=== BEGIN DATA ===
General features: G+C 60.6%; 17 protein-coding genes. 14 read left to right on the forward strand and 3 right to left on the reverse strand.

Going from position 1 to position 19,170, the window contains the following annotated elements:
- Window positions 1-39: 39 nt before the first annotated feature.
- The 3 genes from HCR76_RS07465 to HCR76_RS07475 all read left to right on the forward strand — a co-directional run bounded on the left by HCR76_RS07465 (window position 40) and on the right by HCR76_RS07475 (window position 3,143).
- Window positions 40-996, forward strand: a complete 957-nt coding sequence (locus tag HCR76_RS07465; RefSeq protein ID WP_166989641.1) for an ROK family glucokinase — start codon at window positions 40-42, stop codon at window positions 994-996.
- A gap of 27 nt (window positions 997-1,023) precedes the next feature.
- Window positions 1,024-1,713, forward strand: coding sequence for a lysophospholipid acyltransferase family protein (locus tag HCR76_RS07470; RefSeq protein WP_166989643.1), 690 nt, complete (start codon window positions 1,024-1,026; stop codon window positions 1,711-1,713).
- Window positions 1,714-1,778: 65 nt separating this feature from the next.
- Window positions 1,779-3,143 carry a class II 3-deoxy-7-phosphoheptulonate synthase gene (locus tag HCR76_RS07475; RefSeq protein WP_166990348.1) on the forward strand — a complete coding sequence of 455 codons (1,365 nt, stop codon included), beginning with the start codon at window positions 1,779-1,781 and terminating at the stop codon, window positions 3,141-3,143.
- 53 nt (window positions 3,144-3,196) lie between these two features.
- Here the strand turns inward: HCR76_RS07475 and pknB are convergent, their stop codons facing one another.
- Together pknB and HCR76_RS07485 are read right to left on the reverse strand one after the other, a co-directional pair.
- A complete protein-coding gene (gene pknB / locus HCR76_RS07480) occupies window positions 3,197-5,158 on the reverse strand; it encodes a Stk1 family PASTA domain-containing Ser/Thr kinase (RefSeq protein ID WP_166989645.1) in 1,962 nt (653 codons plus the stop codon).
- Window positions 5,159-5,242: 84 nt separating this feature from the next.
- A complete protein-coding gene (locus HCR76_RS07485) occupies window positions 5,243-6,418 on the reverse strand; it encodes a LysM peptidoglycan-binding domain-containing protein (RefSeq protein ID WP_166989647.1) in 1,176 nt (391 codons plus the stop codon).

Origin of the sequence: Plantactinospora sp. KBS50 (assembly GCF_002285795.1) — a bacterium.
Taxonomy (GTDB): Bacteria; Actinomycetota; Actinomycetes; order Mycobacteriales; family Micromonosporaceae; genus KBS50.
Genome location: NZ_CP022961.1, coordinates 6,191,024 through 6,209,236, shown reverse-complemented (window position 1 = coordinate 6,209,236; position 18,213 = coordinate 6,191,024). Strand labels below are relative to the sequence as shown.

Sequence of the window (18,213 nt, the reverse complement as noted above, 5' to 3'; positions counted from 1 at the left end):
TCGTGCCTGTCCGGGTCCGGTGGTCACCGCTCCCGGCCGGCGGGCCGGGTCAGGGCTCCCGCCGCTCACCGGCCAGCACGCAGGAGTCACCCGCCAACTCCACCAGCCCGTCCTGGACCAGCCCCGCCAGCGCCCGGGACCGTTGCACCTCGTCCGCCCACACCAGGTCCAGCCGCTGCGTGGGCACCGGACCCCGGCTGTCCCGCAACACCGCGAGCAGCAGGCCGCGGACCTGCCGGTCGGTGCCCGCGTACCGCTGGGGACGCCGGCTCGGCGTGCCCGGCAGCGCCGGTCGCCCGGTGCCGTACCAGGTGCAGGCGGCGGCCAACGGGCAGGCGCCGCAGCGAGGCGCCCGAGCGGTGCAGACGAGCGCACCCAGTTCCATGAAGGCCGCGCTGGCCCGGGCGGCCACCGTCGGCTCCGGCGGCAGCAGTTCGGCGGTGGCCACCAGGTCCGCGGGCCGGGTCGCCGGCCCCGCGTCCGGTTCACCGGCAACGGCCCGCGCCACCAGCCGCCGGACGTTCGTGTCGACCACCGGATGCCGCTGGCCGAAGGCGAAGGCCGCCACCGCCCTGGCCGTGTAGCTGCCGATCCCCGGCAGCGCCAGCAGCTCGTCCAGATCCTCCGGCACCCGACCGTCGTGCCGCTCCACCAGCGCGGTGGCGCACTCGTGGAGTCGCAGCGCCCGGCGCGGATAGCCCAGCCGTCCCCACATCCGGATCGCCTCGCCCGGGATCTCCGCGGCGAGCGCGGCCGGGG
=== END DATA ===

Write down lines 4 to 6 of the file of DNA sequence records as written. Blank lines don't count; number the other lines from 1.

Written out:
- The 3 genes from HCR76_RS07465 to HCR76_RS07475 all read left to right on the forward strand — a co-directional run bounded on the left by HCR76_RS07465 (window position 40) and on the right by HCR76_RS07475 (window position 3,143).
- Window positions 40-996, forward strand: a complete 957-nt coding sequence (locus tag HCR76_RS07465; RefSeq protein ID WP_166989641.1) for an ROK family glucokinase — start codon at window positions 40-42, stop codon at window positions 994-996.
- A gap of 27 nt (window positions 997-1,023) precedes the next feature.